Check out our interview, below, as well as a five-page preview of The Hinterkind #1, courtesy of DC Entertainment!

    TFAW: What was “The Blight”?

    Ian Edginton: It’s the unspecified biological event that wipes out 98% (or thereabouts) of the human race in a matter of weeks. It’s unspecified because no one survives long enough for it to be studied and examined thoroughly. It’s uniquely infectious, there’s no defense against it. After it’s done its work, those who are left are more concerned with trying to survive in what’s left of the world than investigate what caused it.

    If it sounds a but like handy-dandy plot device to neatly provide a convenient apocalypse, it is — but it’s also much more. I have to tread carefully here because I don’t want to give too much away, but as the story progresses, we’ll discover that The Blight is more than a nifty plot device, it’s fundamental to the whole return of The Hinterkind.

    The Hinterkind #1 Preview Page 1TFAW: Who are The Hinterkind?

    IE: It’s a catch-all title that covers scores of different races, creeds, and cultures. There are Centaurs, Satyrs, Sprites, Elves, Dwarves, Ogres, Trolls, Vampires, Werewolves, and many, many more besides. They’re a myriad menagerie that mankind has used to hang its tales of myth and magic upon. In darker, less enlightened times, it was mankind’s way of rationalizing the irrational, but these aren’t fairytale creatures as we know them, they are beings and beasts of flesh, blood, and passion.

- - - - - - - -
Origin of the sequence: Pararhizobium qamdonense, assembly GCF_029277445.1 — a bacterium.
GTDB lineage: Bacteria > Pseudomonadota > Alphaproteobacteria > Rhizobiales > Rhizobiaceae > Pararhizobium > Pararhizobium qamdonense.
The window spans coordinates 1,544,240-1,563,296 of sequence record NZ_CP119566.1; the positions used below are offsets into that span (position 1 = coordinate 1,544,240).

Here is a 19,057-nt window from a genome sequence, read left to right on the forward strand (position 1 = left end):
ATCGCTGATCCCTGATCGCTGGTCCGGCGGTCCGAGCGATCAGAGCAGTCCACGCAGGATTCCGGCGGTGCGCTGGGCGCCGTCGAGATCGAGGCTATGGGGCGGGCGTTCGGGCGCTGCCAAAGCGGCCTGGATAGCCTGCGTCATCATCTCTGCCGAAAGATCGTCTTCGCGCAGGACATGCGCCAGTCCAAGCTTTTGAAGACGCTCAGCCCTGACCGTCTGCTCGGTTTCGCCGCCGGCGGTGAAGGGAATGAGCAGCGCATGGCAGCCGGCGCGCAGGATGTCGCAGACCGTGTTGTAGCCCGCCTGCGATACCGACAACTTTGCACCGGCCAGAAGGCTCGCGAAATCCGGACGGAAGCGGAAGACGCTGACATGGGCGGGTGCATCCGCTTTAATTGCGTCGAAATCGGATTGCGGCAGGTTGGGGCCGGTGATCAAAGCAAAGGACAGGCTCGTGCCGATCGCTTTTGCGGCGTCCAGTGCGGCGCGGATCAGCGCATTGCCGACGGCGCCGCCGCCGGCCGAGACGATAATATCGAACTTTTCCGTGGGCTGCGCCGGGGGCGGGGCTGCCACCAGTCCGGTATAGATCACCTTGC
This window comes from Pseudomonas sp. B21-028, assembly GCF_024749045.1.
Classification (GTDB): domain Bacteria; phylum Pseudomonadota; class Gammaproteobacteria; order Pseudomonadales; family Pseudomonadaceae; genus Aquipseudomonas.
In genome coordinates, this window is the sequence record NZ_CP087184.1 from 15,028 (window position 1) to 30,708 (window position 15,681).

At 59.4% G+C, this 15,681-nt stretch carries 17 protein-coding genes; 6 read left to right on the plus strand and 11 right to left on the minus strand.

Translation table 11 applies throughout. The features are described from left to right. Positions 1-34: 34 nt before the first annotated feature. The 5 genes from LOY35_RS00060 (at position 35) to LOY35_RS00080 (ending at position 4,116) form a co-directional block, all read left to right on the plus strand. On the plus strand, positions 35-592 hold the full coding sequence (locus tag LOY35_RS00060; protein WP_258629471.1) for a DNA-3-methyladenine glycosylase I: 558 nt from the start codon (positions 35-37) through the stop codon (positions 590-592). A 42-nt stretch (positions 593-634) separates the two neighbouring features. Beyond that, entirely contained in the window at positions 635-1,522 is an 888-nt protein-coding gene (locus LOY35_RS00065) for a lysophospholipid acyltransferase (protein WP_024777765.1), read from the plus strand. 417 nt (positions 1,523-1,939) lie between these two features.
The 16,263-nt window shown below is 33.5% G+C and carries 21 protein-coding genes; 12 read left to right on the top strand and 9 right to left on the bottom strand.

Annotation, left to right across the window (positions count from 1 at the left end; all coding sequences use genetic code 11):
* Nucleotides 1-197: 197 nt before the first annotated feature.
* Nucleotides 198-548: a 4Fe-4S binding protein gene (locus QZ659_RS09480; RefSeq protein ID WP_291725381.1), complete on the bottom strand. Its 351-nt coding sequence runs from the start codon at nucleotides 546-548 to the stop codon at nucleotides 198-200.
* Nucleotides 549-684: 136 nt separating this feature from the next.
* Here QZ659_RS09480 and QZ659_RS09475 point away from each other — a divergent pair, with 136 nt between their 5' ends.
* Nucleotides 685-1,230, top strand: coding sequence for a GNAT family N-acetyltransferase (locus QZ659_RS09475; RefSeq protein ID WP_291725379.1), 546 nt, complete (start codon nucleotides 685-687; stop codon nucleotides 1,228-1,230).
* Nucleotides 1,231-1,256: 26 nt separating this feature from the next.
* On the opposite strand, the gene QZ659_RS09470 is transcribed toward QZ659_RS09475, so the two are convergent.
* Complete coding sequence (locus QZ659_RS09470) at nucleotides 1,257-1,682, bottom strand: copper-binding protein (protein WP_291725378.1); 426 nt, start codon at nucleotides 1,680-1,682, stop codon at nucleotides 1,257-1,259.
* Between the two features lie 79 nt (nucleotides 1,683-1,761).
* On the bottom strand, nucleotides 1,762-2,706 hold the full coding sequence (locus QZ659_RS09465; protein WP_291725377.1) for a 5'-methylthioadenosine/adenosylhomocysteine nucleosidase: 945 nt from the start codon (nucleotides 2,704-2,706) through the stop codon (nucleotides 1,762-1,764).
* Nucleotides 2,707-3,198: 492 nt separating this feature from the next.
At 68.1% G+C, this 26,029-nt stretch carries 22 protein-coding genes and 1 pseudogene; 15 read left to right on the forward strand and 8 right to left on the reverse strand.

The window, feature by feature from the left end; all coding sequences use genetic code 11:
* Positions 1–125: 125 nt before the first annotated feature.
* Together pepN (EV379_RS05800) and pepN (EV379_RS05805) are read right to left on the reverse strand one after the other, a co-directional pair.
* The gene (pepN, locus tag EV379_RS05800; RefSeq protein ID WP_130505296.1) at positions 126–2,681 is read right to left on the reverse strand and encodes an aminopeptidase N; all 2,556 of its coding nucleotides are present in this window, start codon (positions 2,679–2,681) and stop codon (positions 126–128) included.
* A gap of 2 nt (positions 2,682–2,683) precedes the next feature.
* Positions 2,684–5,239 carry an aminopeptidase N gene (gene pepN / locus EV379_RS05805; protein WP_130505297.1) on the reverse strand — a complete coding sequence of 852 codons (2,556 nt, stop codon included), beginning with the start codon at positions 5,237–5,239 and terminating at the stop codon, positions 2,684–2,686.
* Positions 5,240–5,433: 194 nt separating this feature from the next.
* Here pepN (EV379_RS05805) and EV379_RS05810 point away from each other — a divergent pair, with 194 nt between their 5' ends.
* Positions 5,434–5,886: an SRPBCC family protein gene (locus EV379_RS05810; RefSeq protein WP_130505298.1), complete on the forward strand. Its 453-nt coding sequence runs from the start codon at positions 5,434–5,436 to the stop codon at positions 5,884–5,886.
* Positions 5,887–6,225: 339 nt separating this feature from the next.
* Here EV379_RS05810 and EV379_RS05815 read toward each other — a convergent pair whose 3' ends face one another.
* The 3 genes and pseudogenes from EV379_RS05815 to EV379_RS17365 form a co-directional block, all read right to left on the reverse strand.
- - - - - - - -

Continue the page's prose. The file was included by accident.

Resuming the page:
The Hinterkind are a divergent species. Exotic, evolutionary “try-outs” that couldn’t compete with the rapacious ape. Hunted to near extinction through fire, fear, and pogroms, they fled to the great forests and deserts, losing themselves in the shrinking wilderness of an ever-expanding world.

    Part of my thinking behind the history of The Hinterkind is the theory that Neanderthals and Cro-Magnon man existed at the same time. That they interacted, inter-bred or (in the Neanderthals’ case) were wiped out by their evolutionary neighbors. Suppose then, we make a leap and say that the creatures we built our myth and legends around actually existed, too? Red in tooth and claw, hunted and hounded to the edges of the world. Now their fortunes have turned and the world is theirs for the taking.

    The word hinterkind is derived from the word hinterland, which comes from the German meaning the “land behind” or the hind land.

    It’s the wilderness or back-country. In the story it’s what the world’s become, green and overgrown. The Hinterkind themselves have lived in the wilderness, at the edges of the developed world for centuries, but now that the world is the wilderness, they’ve come back to claim what’s theirs.

    The Hinterkind #1 Preview Page 2TFAW: The cover to issue #1 is reminiscent of Fables, but the solicitation copy warns that “these aren’t childhood fairytale creatures.” How does The Hinterkind compare to Fables overall?